The crier began to read again,—
"The above named, in whatever place they may be taken, will be immediately put to death after their identity has been established."
There was a stir in the crowd.
The crier added,—
"Whoever gives them shelter, or helps them to escape will be taken before a court-martial and put to death. Signed—"
There was a profound silence.
"Signed: The Delegate of the Committee of Public Welfare, Cimourdain."
"A priest," said a peasant.
"The former cure of Parigné." said another.
A citizen added,—
"Turmeau and Cimourdain. A White priest, and a Blue priest."
"Both black," said another citizen.
The mayor standing on the balcony, raised his hat and cried,—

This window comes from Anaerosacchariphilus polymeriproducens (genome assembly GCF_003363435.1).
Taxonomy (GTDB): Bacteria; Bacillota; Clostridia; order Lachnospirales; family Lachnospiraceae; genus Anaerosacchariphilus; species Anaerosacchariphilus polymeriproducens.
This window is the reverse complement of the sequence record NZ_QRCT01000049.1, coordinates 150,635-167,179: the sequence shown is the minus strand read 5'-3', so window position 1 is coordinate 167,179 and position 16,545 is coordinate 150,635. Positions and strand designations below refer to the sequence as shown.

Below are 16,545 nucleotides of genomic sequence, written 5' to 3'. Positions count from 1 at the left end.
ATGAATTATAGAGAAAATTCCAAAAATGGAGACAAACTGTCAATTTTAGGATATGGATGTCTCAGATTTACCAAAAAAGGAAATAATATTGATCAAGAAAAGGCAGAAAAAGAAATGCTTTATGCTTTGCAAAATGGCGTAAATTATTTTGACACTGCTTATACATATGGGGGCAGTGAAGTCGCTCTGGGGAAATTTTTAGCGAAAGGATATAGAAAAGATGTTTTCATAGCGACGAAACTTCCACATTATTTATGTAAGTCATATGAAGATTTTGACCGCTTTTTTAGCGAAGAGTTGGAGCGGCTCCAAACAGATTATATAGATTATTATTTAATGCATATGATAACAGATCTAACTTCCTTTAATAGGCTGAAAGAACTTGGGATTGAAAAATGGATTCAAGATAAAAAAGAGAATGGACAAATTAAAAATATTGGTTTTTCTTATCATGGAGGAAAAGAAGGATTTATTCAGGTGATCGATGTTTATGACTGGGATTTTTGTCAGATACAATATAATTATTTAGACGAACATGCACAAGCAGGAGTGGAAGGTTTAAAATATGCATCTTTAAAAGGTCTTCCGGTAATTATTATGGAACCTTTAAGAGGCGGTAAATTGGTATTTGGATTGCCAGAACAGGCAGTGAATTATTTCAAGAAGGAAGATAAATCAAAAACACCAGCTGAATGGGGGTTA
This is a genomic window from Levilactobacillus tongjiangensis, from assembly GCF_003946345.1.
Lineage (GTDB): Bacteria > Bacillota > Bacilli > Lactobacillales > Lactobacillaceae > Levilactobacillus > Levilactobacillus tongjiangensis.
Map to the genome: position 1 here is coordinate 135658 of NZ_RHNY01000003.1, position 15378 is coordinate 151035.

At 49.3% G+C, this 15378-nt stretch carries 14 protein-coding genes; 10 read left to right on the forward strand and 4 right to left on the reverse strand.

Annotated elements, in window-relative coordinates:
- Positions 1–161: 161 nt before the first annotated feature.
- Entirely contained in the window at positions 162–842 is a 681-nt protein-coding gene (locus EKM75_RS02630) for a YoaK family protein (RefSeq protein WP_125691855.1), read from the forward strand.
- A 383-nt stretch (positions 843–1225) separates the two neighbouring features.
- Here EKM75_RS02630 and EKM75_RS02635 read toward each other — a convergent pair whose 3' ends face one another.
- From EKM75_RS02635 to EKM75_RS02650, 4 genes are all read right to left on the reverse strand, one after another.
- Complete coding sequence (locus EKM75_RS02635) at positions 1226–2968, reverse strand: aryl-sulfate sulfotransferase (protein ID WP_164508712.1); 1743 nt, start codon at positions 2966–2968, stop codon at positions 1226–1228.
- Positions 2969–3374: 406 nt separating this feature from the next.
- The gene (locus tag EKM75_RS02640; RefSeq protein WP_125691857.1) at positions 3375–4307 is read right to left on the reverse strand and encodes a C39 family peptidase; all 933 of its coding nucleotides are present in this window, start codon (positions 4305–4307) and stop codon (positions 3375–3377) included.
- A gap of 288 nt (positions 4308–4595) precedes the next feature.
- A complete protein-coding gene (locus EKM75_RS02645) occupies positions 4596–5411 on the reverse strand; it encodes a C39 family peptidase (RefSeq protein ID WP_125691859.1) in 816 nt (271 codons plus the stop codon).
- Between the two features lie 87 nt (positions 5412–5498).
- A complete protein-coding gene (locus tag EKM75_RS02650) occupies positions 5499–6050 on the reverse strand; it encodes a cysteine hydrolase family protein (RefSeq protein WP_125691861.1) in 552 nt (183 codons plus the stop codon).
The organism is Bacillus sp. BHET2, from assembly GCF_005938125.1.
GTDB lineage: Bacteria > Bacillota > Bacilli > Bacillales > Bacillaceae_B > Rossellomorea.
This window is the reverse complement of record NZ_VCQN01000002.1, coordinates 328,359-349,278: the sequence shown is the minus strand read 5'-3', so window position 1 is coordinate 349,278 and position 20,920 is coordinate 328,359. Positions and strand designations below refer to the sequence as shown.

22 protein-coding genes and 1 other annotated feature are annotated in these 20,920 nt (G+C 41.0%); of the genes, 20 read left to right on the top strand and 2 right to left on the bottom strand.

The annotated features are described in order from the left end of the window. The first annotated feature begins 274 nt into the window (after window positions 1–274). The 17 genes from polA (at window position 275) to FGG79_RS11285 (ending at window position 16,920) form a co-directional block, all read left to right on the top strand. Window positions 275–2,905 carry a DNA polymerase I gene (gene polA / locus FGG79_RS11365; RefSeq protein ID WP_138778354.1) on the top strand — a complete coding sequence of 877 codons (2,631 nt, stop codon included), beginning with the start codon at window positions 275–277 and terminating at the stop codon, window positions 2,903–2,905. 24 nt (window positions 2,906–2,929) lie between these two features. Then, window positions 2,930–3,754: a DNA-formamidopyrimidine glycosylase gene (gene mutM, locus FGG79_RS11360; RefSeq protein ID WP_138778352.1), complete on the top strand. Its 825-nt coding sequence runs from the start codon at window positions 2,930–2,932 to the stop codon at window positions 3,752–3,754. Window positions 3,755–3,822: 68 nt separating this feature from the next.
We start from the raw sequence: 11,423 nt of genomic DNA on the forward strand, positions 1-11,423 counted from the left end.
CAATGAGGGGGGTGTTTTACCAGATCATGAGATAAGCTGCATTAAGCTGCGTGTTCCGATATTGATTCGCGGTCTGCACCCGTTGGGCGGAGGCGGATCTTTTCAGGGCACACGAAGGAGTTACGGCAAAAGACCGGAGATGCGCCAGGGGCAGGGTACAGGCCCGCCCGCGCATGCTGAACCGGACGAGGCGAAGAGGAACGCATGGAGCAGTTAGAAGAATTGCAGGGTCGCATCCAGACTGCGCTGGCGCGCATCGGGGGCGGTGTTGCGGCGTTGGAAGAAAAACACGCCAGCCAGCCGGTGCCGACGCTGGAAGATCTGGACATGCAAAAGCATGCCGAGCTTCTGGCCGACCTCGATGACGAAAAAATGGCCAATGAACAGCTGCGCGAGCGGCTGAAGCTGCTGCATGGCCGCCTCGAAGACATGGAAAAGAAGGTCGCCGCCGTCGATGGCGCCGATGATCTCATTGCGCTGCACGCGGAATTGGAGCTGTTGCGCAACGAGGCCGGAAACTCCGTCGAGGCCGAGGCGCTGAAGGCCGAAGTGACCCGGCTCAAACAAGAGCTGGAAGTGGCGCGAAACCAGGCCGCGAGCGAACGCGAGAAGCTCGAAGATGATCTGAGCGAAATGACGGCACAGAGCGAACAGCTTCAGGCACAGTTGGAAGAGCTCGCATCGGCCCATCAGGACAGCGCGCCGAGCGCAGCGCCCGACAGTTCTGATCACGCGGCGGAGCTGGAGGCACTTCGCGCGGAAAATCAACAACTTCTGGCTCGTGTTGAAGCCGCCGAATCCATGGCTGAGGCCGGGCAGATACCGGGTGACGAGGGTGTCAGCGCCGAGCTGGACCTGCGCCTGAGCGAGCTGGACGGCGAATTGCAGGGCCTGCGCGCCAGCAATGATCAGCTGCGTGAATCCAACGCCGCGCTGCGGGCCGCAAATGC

"Long live the Republic!"
The beating of the drum announced that the crier had finished. Indeed, he made a sign with his hand.
"Attention," he said. "Here are the four last lines of the notice of the government. They are signed by the chief of the reconnoitring column of the coasts of the north commanded by Gauvain."
"Listen!" cried the voices of the crowd.
And the crier read,—
"Under pain of death—"
All were silent.
"It is forbidden, in fulfilment of the above order, to aid and assist the nineteen rebels above named, who are at the present time invested and surrounded in la Tourgue."
"Hey?" said a voice.
It was a woman's voice. It was the voice of the mother.